MCR Talks is a new concept that aims to re-invent your after-work drinks. Funzing have pulled together an array of leading entrepreneurs, intellectuals, bright thinkers and incredible individuals to inspire your evenings.
Held in a hand picked range of bars across Manchester, MCR Talks make the perfect after work activity. Delve into a totally new subject and challenge your perspectives over a beer with like-minded Mancunians. This is a selection of the talks coming up this month and through December. Find out even more events on offer throughout Manchester here: More Events
Inside North Korea
Michael Glendinning & Jihyun Park
A fascinating & topical no-holds barred talk with North Korean defector Jihyun Park, and leading Human Rights activist Michael Glendinning.
While headlines across the world focus on nuclear proliferation in North Korea, 120,000 North Koreans are currently detained in the most appalling conditions in gulags, thousands are being exploited in forced labour conditions across the world for profit for the North Korean state, and millions across the country have their rights to freedom of thought, conscience, religion, association, movement, and opinion heavily violated.
The goal at Connect: North Korea is to connect you with the lives, the opinions, the experiences, and the knowledge of North Koreans to raise awareness of North Korean human rights. Michael Glendinning and Jihyun Park will reflect on the current crisis and why the human rights situation must not be relegated to an after-thought.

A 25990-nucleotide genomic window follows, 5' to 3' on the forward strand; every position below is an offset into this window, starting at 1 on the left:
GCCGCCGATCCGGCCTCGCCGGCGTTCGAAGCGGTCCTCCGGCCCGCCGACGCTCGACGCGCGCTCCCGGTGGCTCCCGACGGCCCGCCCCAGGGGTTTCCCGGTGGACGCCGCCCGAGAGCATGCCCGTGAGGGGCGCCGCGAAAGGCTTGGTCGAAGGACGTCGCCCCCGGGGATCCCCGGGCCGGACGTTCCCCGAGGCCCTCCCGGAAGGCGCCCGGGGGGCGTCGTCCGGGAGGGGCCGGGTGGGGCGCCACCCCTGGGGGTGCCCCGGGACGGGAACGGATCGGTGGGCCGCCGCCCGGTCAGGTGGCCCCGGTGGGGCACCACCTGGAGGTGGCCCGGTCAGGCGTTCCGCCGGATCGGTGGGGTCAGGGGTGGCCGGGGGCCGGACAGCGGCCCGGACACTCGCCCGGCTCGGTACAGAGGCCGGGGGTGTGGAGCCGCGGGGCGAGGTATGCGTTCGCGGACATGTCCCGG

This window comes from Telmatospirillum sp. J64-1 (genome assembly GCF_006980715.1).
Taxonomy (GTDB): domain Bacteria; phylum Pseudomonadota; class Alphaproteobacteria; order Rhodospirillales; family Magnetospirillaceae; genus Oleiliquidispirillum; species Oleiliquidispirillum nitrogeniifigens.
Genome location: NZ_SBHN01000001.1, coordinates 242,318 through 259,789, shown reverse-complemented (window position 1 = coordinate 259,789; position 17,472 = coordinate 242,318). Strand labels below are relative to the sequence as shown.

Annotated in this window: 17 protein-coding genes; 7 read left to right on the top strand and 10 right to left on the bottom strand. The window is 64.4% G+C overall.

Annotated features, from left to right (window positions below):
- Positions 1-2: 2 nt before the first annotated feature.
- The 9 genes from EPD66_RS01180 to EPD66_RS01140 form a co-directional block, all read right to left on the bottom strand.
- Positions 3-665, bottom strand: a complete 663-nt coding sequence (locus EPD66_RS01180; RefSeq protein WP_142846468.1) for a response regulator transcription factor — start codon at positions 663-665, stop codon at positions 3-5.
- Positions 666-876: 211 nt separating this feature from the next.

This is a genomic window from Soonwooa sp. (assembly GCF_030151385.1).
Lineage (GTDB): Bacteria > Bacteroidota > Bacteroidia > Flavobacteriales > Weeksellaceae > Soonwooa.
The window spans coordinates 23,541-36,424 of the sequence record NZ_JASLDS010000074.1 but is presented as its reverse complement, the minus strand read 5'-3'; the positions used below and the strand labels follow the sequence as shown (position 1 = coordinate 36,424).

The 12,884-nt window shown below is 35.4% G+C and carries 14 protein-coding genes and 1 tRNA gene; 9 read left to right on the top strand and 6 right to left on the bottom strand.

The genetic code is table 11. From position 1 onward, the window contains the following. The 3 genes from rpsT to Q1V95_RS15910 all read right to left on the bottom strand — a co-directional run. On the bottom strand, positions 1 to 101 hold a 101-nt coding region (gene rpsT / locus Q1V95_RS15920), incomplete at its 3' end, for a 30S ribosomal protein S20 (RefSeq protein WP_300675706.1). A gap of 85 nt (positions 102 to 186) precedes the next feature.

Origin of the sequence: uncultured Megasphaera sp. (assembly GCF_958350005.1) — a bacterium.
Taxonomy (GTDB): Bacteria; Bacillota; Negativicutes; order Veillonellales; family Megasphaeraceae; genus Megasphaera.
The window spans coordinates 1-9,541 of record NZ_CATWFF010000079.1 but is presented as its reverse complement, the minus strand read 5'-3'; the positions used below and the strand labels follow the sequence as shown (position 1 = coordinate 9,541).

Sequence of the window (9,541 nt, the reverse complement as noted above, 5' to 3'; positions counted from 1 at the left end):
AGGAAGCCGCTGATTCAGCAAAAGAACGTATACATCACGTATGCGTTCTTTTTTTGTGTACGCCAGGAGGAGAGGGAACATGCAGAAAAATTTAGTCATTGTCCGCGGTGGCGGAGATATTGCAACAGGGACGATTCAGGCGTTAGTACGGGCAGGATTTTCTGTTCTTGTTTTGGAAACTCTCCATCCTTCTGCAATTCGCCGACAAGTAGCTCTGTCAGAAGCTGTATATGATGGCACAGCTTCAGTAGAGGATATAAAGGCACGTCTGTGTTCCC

Our talk will help to shed some light on what North Korea really is, and what day to day life it is like for someone that lives there.
Sunday 3rd December
Talk starts: 7:30pm
Open Immigration – Right or Wrong?
With much of the debate over Brexit revolving around immigration, this contentious topic is more relevant than ever. Is the free movement of people beneficial to the UK? Should government policy be based on what leaders think is best for the British people, or do the rights of all humans take precedence, regardless of where they happened to have been born? Are certain “types” of immigrants better than others? In this talk, Dr Bernstein will discuss the immigration issue in America and the UK, including the similarities, differences and, most importantly, the principles that should guide a free country when determining its immigration policy.
Andrew Bernstein holds a Ph.D. in Philosophy from the Graduate School of the City University of New York. He has taught Philosophy at the State University of New York at Purchase, Marist College, Hunter College, the State University of New York at New Paltz, and other New York-area universities. He was selected as “Teacher of the Year” at both SUNY Purchase—and at Marymount College. In 2016-17, he was a Visiting Professor at the American University in Bulgaria (AUBG), where he taught Business Ethics.
Thursday 30th November
Talk starts: 7:30pm
Has Spice Taken Over Our Streets?
Dr Rob Ralphs
In recent months, Manchester, and in particular its city centre homeless community has been at the forefront of national and international news headlines. These headlines, often including terms such as ‘walking dead’ and ‘zombies’ and accompanied with disturbing images of users in catatonic or ‘frozen’ states as a result of using ‘Spice’ (synthetic cannabinoid receptor agonists) have brought stigma to the city and the homeless community.